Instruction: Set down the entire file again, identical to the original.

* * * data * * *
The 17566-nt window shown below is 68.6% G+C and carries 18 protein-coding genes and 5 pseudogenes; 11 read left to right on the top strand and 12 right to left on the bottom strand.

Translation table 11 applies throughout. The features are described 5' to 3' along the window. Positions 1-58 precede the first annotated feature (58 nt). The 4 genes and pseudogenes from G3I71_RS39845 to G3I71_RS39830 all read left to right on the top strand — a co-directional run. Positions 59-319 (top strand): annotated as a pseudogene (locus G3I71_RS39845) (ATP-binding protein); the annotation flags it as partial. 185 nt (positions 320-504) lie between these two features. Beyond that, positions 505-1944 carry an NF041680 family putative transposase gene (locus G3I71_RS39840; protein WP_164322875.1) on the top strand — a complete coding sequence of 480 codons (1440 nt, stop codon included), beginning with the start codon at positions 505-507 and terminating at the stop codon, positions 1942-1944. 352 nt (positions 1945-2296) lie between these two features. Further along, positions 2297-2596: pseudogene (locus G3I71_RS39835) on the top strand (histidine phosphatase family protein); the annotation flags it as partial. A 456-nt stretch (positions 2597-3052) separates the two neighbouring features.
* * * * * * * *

The 17566-nt window shown below is 68.6% G+C and carries 18 protein-coding genes and 5 pseudogenes; 11 read left to right on the top strand and 12 right to left on the bottom strand.

Translation table 11 applies throughout. The features are described 5' to 3' along the window. Positions 1-58 precede the first annotated feature (58 nt). The 4 genes and pseudogenes from G3I71_RS39845 to G3I71_RS39830 all read left to right on the top strand — a co-directional run. Positions 59-319 (top strand): annotated as a pseudogene (locus G3I71_RS39845) (ATP-binding protein); the annotation flags it as partial. 185 nt (positions 320-504) lie between these two features. Beyond that, positions 505-1944 carry an NF041680 family putative transposase gene (locus G3I71_RS39840; protein WP_164322875.1) on the top strand — a complete coding sequence of 480 codons (1440 nt, stop codon included), beginning with the start codon at positions 505-507 and terminating at the stop codon, positions 1942-1944. 352 nt (positions 1945-2296) lie between these two features. Further along, positions 2297-2596: pseudogene (locus G3I71_RS39835) on the top strand (histidine phosphatase family protein); the annotation flags it as partial. A 456-nt stretch (positions 2597-3052) separates the two neighbouring features.